OPINION: Classes should track participation, not attendance

Giving points just for showing up sets students up for failure



Teaching students to expect points just for showing up sets expectations low and puts them at a disadvantage when they enter the workforce. Participation is a more reasonable metric.

DERREK SPEAKMAN, Evergreen columnist

Every student should go to class. While that might be a controversial statement, one must admit attendance is in a student’s best interest if they want to succeed. However, instructors should not give a grade for going to class.

Students shouldn’t be graded for attendance, but participation.

While similar, with both requiring students to come to class, there is an important distinction. Simply put, attendance means “this student gets x number of points because they’re here,” and participation is saying “this student gets x number of points because they’re here and actively engaged.”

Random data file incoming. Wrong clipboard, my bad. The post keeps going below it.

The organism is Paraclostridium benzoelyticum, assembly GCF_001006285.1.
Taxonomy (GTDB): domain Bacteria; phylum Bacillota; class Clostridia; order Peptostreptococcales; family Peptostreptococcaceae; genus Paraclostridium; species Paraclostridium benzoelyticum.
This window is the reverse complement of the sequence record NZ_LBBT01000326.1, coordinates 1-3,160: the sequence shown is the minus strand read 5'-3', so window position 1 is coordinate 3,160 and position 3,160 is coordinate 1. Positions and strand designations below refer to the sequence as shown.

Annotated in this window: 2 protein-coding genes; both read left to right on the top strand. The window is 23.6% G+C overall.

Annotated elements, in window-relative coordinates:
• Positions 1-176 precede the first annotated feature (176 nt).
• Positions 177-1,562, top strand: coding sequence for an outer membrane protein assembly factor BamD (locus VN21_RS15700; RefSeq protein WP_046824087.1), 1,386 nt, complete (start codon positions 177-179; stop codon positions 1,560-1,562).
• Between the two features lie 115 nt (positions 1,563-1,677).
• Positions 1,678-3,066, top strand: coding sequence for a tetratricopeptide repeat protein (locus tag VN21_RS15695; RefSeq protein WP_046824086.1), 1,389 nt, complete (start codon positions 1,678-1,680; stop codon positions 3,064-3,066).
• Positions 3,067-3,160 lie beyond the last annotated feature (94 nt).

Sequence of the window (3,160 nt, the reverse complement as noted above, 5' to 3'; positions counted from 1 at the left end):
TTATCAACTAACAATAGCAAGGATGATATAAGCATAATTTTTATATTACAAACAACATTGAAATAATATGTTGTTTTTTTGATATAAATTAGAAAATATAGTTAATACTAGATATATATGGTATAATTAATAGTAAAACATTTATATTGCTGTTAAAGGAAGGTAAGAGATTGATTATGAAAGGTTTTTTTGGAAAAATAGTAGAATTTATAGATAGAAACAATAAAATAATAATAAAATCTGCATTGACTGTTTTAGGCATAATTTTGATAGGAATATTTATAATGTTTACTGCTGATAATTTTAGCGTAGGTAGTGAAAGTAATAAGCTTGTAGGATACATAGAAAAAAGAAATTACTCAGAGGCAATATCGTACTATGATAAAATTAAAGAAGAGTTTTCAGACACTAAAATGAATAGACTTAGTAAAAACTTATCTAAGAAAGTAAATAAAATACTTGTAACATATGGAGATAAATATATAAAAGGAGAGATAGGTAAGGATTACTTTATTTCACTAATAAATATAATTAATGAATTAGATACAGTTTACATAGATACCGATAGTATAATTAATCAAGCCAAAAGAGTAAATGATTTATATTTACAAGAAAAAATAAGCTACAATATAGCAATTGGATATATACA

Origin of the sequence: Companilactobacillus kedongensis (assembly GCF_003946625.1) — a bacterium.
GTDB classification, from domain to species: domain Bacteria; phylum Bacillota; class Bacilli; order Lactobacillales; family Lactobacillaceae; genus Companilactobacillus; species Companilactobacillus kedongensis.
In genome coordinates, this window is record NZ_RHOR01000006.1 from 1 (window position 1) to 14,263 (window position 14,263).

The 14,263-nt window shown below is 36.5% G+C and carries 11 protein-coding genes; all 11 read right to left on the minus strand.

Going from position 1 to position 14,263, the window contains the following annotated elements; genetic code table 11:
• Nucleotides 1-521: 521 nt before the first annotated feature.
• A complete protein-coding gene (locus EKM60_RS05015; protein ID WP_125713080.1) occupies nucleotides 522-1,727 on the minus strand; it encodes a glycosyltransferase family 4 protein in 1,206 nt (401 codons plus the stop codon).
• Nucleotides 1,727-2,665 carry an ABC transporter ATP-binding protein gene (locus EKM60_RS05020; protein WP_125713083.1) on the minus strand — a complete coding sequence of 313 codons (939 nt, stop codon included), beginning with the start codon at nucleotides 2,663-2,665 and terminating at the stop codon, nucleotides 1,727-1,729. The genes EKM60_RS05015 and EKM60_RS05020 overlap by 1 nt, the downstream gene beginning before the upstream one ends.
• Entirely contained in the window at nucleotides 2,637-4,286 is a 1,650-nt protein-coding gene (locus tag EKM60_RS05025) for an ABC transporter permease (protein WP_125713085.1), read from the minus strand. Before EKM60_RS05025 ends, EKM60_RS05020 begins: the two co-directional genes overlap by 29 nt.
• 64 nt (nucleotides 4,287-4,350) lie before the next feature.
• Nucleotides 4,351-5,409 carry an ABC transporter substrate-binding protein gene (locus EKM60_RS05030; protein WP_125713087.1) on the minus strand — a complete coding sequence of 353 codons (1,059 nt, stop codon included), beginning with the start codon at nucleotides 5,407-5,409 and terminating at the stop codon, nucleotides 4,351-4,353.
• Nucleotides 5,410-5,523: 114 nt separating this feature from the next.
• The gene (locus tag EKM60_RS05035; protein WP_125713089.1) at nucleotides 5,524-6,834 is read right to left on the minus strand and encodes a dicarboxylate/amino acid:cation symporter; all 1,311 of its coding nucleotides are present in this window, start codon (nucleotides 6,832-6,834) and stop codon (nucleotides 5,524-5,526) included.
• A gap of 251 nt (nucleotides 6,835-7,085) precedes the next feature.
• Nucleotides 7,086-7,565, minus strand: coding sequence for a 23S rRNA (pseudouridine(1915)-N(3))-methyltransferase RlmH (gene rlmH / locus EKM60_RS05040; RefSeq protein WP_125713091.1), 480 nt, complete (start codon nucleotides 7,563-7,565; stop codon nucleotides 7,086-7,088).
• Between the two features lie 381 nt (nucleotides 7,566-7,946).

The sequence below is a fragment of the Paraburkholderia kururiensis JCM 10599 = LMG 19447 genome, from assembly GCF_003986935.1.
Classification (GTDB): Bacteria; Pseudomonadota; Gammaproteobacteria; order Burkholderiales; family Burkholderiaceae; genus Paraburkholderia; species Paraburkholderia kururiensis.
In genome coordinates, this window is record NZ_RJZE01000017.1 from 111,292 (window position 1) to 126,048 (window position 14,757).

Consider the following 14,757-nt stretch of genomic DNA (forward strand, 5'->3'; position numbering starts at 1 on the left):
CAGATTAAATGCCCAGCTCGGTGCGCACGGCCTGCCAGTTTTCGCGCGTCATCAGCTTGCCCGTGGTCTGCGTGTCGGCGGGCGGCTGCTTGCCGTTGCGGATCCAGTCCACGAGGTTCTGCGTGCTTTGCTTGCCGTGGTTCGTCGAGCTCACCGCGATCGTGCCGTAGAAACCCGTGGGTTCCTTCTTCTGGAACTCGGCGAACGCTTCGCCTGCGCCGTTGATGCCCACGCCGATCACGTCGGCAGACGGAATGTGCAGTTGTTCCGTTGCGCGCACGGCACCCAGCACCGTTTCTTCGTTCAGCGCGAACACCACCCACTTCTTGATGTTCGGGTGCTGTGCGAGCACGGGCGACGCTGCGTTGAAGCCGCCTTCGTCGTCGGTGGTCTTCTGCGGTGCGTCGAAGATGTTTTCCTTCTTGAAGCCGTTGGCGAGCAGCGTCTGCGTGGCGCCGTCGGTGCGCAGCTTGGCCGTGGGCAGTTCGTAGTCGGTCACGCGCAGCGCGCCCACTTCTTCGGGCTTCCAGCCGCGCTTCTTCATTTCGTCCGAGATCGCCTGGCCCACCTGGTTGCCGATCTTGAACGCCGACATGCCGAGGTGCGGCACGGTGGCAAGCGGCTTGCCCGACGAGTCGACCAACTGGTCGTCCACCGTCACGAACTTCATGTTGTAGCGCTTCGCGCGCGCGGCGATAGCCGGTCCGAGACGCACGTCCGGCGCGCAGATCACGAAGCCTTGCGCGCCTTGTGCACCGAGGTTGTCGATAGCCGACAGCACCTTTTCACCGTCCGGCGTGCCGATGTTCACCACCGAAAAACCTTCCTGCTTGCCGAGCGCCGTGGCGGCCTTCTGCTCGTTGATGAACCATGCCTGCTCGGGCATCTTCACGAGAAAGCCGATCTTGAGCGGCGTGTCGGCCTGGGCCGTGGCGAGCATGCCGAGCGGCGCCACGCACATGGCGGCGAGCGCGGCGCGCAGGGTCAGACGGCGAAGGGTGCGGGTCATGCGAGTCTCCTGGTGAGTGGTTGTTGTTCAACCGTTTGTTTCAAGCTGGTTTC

Participation can be counted in any number of ways, in-class discussion, quizzes, writing prompts or content questions. Attendance has one way: be present.

And while students may be required to be in class physically, just being assessed on attendance means that students are not required to be in class mentally.

The main issue with receiving a grade for attendance is that students are getting points—which at university is indicative of working on or having knowledge of the coursework—for essentially doing nothing, the bare minimum.

“Points for being in class means you are actually getting points for sitting your butt in the seat, you’re not having to listen to me, you’re not having to respond to a particular prompt,” said Michelle Kistler, instructor in the Edward R. Murrow College of Communication.

Take the hypothetical of two students, Jimmy and Jane. Jimmy and Jane are both in the same course, which grades attendance at 15 percent. Jimmy gets an average score of a B on coursework and shows up to every class, while Jane only shows up for a third of her classes but performs better with an average score of an A.